Published works[edit]

Ferrari has produced more than 350 publications, including seven books and 41 issued patents in the US and Europe.


  • Ferrari M, Granik VT, Imam A, Nadeau J, editors. Advances in Doublet Mechanics. Lecture Notes in Physics, New Series M: Monographs, vol. m 45. Berlin, Heidelberg, New York: Springer Verlag; 1997. ISBN 978-3-540-49636-6
  • Ferrari M. Micro- and Nanofabricated Electro-Optical Mechanical Systems for Biomedical and Environmental Applications. SPIE, The International Society for Optical Engineering; 1999 Jan. ISBN 9780819423894
  • Lee A, Lee J, Ferrari M, editors. BioMEMS and Biomedical Nanotechnology. Vol I: Biological and Biomedical Nanotechnology. Springer. 2006. ISBN 978-0-387-25842-3
  • Ozkan M, Heller M, Ferrari M, editors. BioMEMS and Biomedical Nanotechnology. Vol II: Micro/Nanotechnologies for Genomics and Proteomics. Springer. 2006. ISBN 978-0387255644
  • Desai T, Bhatia SN, Ferrari M, editors. BioMEMS and Biomedical Nanotechnology. Vol III: Therapeutic Micro/Nanotechnologies. Springer. 2006. ISBN 978-1850758600
  • Bashir R, Werely S, Ferrari M, editors. BioMEMS and Biomedical Nanotechnology. Vol IV: Biomolecular Sensing, Processing, and Analysis. Springer. 2006. ISBN 978-0387255668
  • Cristini V, Ferrari M, Decuzzi P, editors. Nanoparticulate Delivery to Cancerous Lesions: Advances in Mathematical Modeling. Ferrari M, series editor. Fundamental Biomedical Technologies. Vol. 2. Springer. April 2010. ISBN 978-0387290850

Journal articles[edit]


  • WO application 201517777, Fine D, Grattoni A, Ferrari M, Liu X, Goodall R, Hosali S, "Therapeutic microdevices and methods of making and using same", published 2015 
  • US patent 8926994, Ferrari M, Serda R, Meraz IM, Gu J, Xia X, Shen H, Sun T, "Mesoporous silicon particles for the presentation of tumor antigens and adjuvant for anti-cancer immunity", published 2015 
  • US patent 8685755, Ferrari M, Tasciotti E, Liu X, Bouamrani A, Hu Y, "Combinational multidomain mesoporous chips and a method for fractionation, stabilization, and storage of biomolecules", published 2014 
  • US patent 8753897, Ferrari M, Cheng MM-C, Cuda G, Gaspari M, Geho D, Liotta L, Petricoin E, Robertson F, Terracciano R, "Nanoporous substrates for the [sic] analytical methods", published 2014 
  • US patent 8920625, Ferrari M, Liu X, Cheng MC, "Electrochemical method of making porous particles using a constant current density", published 2014 
  • US patent 8361508, Decuzzi P, Ferrari M, "Endocytotic Particles", published 2013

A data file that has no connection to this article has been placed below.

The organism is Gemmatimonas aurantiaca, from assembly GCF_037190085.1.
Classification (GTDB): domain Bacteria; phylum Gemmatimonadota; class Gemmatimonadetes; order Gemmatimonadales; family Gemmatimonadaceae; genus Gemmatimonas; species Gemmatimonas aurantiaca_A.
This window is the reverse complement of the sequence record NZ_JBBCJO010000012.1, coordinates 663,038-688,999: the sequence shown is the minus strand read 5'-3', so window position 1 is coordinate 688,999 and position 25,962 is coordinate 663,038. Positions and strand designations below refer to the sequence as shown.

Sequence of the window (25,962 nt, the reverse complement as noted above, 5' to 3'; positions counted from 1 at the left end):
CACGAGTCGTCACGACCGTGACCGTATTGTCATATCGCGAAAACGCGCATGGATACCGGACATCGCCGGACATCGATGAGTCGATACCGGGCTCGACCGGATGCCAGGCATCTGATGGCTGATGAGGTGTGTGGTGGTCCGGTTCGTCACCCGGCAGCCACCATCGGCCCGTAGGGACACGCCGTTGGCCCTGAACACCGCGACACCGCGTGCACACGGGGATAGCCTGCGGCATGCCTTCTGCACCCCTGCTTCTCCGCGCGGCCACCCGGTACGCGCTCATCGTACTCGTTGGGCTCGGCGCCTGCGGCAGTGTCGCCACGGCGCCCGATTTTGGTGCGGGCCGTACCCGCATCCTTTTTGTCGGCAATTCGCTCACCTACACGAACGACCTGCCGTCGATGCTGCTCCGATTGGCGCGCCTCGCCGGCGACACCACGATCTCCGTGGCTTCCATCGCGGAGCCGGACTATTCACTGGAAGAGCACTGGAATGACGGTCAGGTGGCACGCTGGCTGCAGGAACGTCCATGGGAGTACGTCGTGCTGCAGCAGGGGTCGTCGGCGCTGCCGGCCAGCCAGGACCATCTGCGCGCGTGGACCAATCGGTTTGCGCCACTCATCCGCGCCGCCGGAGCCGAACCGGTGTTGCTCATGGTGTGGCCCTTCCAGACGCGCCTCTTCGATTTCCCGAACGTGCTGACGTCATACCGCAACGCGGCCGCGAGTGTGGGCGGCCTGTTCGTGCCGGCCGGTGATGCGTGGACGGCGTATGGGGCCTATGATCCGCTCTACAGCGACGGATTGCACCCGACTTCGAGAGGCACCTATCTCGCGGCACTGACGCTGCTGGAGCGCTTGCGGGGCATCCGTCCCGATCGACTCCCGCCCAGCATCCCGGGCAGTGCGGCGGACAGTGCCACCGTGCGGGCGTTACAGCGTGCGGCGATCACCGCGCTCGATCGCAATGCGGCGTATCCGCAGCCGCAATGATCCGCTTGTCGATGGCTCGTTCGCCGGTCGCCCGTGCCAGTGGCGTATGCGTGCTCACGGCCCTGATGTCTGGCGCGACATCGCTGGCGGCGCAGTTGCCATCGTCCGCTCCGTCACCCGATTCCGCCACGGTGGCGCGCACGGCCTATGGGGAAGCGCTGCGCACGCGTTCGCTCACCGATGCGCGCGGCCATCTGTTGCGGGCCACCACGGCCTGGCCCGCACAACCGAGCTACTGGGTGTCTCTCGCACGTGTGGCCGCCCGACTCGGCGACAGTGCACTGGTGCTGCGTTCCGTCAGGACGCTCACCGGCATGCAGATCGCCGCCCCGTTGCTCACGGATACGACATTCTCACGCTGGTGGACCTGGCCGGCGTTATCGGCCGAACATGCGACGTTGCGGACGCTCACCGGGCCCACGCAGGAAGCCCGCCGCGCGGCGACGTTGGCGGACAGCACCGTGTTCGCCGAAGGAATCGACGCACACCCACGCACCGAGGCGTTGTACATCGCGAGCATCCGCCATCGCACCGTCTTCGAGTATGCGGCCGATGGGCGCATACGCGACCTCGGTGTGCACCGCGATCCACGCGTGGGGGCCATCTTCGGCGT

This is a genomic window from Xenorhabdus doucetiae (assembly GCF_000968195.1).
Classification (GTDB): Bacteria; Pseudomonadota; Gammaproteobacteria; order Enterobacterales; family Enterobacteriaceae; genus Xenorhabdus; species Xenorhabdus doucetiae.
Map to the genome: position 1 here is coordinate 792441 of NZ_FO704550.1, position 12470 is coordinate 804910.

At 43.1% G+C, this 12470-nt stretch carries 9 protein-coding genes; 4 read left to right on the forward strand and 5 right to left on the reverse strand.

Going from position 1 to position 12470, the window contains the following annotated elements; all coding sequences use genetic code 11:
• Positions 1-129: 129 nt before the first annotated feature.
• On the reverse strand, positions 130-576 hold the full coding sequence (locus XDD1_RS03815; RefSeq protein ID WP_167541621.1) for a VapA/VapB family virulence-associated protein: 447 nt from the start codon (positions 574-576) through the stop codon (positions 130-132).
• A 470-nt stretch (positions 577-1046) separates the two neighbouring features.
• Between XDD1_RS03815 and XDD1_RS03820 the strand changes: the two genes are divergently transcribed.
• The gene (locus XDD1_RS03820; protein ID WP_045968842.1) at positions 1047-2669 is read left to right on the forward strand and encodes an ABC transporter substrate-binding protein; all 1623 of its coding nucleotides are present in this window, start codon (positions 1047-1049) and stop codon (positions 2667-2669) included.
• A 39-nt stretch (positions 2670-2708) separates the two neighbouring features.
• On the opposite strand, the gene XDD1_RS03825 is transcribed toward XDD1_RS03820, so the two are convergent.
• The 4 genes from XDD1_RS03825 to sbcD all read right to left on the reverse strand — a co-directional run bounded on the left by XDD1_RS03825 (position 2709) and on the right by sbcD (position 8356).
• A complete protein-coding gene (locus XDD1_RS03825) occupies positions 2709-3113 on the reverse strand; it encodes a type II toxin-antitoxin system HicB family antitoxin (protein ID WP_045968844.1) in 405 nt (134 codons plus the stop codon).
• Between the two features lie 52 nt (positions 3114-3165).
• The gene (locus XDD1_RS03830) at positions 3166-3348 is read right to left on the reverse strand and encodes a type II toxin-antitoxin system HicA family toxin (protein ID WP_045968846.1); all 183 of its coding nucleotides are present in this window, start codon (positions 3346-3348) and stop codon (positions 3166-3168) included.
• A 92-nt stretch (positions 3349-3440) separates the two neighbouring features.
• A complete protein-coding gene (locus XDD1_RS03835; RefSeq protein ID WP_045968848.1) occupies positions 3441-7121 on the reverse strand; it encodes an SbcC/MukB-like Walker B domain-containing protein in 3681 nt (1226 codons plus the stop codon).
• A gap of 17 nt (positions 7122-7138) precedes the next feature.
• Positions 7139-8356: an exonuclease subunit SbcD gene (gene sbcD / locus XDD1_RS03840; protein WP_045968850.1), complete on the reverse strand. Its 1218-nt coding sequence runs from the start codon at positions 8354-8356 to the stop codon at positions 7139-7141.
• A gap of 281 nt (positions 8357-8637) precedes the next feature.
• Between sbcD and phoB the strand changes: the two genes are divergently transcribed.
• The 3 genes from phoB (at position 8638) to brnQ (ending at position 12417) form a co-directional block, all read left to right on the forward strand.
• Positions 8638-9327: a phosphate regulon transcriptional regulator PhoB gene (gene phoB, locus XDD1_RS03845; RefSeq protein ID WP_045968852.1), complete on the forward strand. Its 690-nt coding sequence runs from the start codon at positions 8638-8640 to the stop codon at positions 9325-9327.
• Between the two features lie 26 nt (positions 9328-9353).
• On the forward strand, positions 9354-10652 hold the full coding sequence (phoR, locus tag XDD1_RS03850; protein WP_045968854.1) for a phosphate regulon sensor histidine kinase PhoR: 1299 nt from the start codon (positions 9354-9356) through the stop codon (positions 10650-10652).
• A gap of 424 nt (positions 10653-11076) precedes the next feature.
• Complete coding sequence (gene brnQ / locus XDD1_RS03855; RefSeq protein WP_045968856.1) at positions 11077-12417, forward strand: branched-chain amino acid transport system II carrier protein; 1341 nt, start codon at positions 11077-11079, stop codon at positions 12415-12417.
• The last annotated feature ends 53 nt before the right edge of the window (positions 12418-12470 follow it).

• US patent 8480637, Ferrari M, Liu X, Grattoni, Fine D, Goodall R, Hosali S, Medema R, Hudson L, "Nanochanneled device and related methods", published 2013 
  • US patent 8563022, Decuzzi P, Ferrari M, "Particles for cell targeting", published 2013 
  • US patent 8568877, Ferrari M, Liu X, Chiappini C, Fakhoury JR, "Porous and non-porous nanostructures", published 2013 
  • US patent 8173115, Ferrari M, Decuzzi P, "Particle compositions with a pre-selected cell internalization mode", published 2012 
  • US patent 7993271, Liu J, Ferrari M, Rokhlin SI, Sedmark DD, "System and method for screening tissue", published 2011 
  • US patent 6355270, Ferrari M, Dehlinger PJ, Martin FJ, Grove CF, Friend DR, "Particles for oral delivery of peptides and proteins", published 2002 
  • US patent 6405066, Essenpreis M, Desai TA, Ferrari M, Hansford DJ, "Implantable analyte sensor", published 2002 
  • US patent 6015559, Keller CG, Ferrari M, "High vertical aspect ratio thin film structures", published 2000 
  • US patent 6044981, Chu WH, Ferrari M, "Microfabricated filter with specially constructed channel walls and containment well, and capsule constructed with such filters [II]", published 2000 
  • US patent 6107102, Ferrari M, "Therapeutic microdevices and methods of making and using same", published 2000 
  • US patent 5985164, Chu WH, Ferrari M, "Method for forming a filter", published 1999 
  • US patent 5893974, Keller CG, Ferrari M, "Microfabricated capsules for immunological isolation of cell transplants", published 1999 
  • US patent 5938923, Tu J, Ferrari M, "Microfabricated filter and capsule using a substrate sandwich", published 1999 
  • US patent 5948255, Keller CG, Ferrari M, "Microfabricated particle thin film filter and method of making it", published 1999 
  • US patent 5985328, Chu WH, Ferrari M, "Micromachined porous membranes with bulk support [II]", published 1999 
  • US patent 5770076, Chu WH, Ferrari M, "Micromachined capsules having porous membranes and bulk supports [I]", published 1998 
  • US patent 5798042, Chu WH, Ferrari M, "Microfabricated filter with specially constructed channel walls and containment well, and capsule constructed with such filters [I]", published 1998 

Honors, decorations, awards and distinctions[edit]

Personal life[edit]

Ferrari met and married his first wife Marialuisa while they were both students at the University of Padova, and they moved to Berkeley, California. While he was faculty at the University of California Berkeley, Marialuisa died from cancer.[37][12][13] Ferrari married Paola Del Zotto from Udine, Italy in 1995. He has five children, including two sets of twins.[37][12]